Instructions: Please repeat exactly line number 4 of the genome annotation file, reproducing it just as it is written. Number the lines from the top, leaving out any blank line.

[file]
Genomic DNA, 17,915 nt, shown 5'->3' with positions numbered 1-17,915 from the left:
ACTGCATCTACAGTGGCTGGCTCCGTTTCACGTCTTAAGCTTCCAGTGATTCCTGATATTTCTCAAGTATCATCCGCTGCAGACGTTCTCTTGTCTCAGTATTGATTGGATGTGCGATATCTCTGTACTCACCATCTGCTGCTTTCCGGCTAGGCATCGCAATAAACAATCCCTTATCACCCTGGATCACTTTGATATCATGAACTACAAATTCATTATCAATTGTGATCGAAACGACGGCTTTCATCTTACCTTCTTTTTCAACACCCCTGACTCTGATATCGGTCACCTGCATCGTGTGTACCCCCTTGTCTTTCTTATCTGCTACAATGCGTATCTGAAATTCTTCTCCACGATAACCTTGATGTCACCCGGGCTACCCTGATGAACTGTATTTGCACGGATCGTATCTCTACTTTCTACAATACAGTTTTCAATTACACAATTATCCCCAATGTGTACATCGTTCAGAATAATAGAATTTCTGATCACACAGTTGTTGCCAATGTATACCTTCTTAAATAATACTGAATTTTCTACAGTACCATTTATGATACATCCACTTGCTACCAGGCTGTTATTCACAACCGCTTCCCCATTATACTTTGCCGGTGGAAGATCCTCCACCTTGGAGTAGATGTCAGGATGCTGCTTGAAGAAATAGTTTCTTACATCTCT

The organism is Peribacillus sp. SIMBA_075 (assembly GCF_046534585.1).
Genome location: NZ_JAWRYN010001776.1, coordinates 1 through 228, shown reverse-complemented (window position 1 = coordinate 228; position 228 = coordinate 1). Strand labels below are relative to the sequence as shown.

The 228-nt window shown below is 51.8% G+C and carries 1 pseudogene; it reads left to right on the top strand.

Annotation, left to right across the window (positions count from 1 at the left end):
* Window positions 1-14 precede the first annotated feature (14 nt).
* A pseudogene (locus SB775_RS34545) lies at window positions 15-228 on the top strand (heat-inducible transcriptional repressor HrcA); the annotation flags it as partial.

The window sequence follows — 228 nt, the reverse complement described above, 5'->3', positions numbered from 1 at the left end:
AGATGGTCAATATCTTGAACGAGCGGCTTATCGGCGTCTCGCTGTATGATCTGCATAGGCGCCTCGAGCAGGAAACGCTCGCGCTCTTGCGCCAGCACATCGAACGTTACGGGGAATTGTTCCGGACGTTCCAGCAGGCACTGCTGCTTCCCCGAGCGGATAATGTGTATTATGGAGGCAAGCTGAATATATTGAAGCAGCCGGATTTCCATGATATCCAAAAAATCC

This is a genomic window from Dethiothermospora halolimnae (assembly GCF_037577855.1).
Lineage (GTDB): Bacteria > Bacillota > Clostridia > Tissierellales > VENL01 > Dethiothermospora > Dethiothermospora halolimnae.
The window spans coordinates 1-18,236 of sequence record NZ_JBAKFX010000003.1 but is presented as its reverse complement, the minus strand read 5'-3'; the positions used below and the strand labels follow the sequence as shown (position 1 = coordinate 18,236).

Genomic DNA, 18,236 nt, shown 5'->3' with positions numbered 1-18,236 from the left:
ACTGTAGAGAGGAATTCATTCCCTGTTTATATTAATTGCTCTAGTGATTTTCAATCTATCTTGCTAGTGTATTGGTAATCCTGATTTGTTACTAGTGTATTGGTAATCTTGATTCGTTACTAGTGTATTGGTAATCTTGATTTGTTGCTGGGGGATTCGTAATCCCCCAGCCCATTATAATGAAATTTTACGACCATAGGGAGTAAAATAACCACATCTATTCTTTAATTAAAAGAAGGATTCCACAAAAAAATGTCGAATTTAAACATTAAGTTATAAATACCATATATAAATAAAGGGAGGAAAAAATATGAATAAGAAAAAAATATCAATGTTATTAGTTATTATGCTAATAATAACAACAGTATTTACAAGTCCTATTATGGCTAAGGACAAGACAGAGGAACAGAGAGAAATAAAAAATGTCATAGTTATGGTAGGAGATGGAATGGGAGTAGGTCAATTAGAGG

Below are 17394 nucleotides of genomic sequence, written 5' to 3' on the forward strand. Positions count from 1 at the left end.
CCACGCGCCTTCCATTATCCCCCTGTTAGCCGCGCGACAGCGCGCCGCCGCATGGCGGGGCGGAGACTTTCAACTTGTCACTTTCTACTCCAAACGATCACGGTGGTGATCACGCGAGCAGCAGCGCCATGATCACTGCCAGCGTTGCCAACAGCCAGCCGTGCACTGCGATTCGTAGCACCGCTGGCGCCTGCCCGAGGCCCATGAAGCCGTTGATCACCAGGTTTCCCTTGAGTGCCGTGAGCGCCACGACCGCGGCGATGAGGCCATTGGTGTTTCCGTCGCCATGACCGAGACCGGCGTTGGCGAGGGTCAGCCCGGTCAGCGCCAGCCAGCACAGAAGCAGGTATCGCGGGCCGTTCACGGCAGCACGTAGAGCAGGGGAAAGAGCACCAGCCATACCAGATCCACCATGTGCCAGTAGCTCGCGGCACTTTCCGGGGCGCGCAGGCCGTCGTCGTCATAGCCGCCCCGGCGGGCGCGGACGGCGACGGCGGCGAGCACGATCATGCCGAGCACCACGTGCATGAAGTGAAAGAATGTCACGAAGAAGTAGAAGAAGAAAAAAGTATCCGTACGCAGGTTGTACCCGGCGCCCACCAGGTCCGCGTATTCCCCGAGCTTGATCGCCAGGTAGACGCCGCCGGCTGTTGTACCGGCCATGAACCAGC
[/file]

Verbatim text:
Genome location: NZ_JAWRYN010001776.1, coordinates 1 through 228, shown reverse-complemented (window position 1 = coordinate 228; position 228 = coordinate 1). Strand labels below are relative to the sequence as shown.